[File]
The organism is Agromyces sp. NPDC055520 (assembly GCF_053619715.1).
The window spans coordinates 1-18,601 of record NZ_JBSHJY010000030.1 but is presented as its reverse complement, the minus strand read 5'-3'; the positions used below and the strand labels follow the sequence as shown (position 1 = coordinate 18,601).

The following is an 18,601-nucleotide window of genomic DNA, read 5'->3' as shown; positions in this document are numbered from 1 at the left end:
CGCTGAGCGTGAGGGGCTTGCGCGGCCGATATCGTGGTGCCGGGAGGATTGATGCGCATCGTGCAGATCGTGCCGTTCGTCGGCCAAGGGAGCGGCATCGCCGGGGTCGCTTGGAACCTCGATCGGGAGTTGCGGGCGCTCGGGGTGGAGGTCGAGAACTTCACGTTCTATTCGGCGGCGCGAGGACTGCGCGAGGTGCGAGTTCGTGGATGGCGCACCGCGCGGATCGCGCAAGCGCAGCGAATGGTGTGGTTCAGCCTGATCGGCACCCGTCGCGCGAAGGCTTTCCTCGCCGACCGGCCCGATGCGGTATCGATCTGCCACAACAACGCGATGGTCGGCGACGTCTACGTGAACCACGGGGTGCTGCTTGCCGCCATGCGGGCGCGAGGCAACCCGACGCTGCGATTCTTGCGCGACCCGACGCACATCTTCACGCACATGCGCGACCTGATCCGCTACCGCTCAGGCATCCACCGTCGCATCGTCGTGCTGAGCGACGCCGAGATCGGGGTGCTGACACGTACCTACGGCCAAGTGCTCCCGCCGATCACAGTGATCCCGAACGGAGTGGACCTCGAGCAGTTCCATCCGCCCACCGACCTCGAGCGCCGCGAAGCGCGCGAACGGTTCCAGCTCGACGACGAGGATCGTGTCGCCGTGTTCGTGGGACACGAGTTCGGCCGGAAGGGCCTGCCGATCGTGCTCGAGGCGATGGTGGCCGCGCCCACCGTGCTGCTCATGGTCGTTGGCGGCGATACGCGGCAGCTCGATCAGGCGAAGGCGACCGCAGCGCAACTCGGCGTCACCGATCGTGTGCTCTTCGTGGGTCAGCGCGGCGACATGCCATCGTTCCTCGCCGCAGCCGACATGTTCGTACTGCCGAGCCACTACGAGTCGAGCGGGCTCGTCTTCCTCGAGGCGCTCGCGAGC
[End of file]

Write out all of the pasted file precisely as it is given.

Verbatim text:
The organism is Agromyces sp. NPDC055520 (assembly GCF_053619715.1).
The window spans coordinates 1-18,601 of record NZ_JBSHJY010000030.1 but is presented as its reverse complement, the minus strand read 5'-3'; the positions used below and the strand labels follow the sequence as shown (position 1 = coordinate 18,601).

The following is an 18,601-nucleotide window of genomic DNA, read 5'->3' as shown; positions in this document are numbered from 1 at the left end:
CGCTGAGCGTGAGGGGCTTGCGCGGCCGATATCGTGGTGCCGGGAGGATTGATGCGCATCGTGCAGATCGTGCCGTTCGTCGGCCAAGGGAGCGGCATCGCCGGGGTCGCTTGGAACCTCGATCGGGAGTTGCGGGCGCTCGGGGTGGAGGTCGAGAACTTCACGTTCTATTCGGCGGCGCGAGGACTGCGCGAGGTGCGAGTTCGTGGATGGCGCACCGCGCGGATCGCGCAAGCGCAGCGAATGGTGTGGTTCAGCCTGATCGGCACCCGTCGCGCGAAGGCTTTCCTCGCCGACCGGCCCGATGCGGTATCGATCTGCCACAACAACGCGATGGTCGGCGACGTCTACGTGAACCACGGGGTGCTGCTTGCCGCCATGCGGGCGCGAGGCAACCCGACGCTGCGATTCTTGCGCGACCCGACGCACATCTTCACGCACATGCGCGACCTGATCCGCTACCGCTCAGGCATCCACCGTCGCATCGTCGTGCTGAGCGACGCCGAGATCGGGGTGCTGACACGTACCTACGGCCAAGTGCTCCCGCCGATCACAGTGATCCCGAACGGAGTGGACCTCGAGCAGTTCCATCCGCCCACCGACCTCGAGCGCCGCGAAGCGCGCGAACGGTTCCAGCTCGACGACGAGGATCGTGTCGCCGTGTTCGTGGGACACGAGTTCGGCCGGAAGGGCCTGCCGATCGTGCTCGAGGCGATGGTGGCCGCGCCCACCGTGCTGCTCATGGTCGTTGGCGGCGATACGCGGCAGCTCGATCAGGCGAAGGCGACCGCAGCGCAACTCGGCGTCACCGATCGTGTGCTCTTCGTGGGTCAGCGCGGCGACATGCCATCGTTCCTCGCCGCAGCCGACATGTTCGTACTGCCGAGCCACTACGAGTCGAGCGGGCTCGTCTTCCTCGAGGCGCTCGCGAGC